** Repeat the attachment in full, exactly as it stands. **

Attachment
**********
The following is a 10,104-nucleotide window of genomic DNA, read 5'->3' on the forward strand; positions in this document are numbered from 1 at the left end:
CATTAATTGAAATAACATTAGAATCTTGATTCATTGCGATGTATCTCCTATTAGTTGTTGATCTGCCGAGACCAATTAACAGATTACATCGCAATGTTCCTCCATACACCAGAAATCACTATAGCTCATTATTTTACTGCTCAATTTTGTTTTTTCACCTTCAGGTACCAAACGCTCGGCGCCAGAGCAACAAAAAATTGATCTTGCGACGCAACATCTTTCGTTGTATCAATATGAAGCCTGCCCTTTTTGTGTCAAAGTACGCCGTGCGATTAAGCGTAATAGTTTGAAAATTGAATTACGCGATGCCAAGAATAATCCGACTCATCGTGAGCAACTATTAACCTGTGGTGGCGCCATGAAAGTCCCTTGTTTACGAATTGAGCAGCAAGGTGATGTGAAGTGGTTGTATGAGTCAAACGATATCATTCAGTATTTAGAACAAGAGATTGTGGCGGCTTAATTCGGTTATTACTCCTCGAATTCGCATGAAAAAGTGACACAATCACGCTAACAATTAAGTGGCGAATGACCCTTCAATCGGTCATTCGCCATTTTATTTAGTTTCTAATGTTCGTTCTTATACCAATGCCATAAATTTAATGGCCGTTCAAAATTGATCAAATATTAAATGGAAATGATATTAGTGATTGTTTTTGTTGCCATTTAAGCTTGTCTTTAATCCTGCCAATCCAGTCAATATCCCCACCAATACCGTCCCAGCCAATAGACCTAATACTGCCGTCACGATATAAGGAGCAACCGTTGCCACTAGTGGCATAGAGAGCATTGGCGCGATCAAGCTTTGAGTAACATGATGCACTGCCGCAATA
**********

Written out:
The following is a 10,104-nucleotide window of genomic DNA, read 5'->3' on the forward strand; positions in this document are numbered from 1 at the left end:
CATTAATTGAAATAACATTAGAATCTTGATTCATTGCGATGTATCTCCTATTAGTTGTTGATCTGCCGAGACCAATTAACAGATTACATCGCAATGTTCCTCCATACACCAGAAATCACTATAGCTCATTATTTTACTGCTCAATTTTGTTTTTTCACCTTCAGGTACCAAACGCTCGGCGCCAGAGCAACAAAAAATTGATCTTGCGACGCAACATCTTTCGTTGTATCAATATGAAGCCTGCCCTTTTTGTGTCAAAGTACGCCGTGCGATTAAGCGTAATAGTTTGAAAATTGAATTACGCGATGCCAAGAATAATCCGACTCATCGTGAGCAACTATTAACCTGTGGTGGCGCCATGAAAGTCCCTTGTTTACGAATTGAGCAGCAAGGTGATGTGAAGTGGTTGTATGAGTCAAACGATATCATTCAGTATTTAGAACAAGAGATTGTGGCGGCTTAATTCGGTTATTACTCCTCGAATTCGCATGAAAAAGTGACACAATCACGCTAACAATTAAGTGGCGAATGACCCTTCAATCGGTCATTCGCCATTTTATTTAGTTTCTAATGTTCGTTCTTATACCAATGCCATAAATTTAATGGCCGTTCAAAATTGATCAAATATTAAATGGAAATGATATTAGTGATTGTTTTTGTTGCCATTTAAGCTTGTCTTTAATCCTGCCAATCCAGTCAATATCCCCACCAATACCGTCCCAGCCAATAGACCTAATACTGCCGTCACGATATAAGGAGCAACCGTTGCCACTAGTGGCATAGAGAGCATTGGCGCGATCAAGCTTTGAGTAACATGATGCACTGCCGCAATA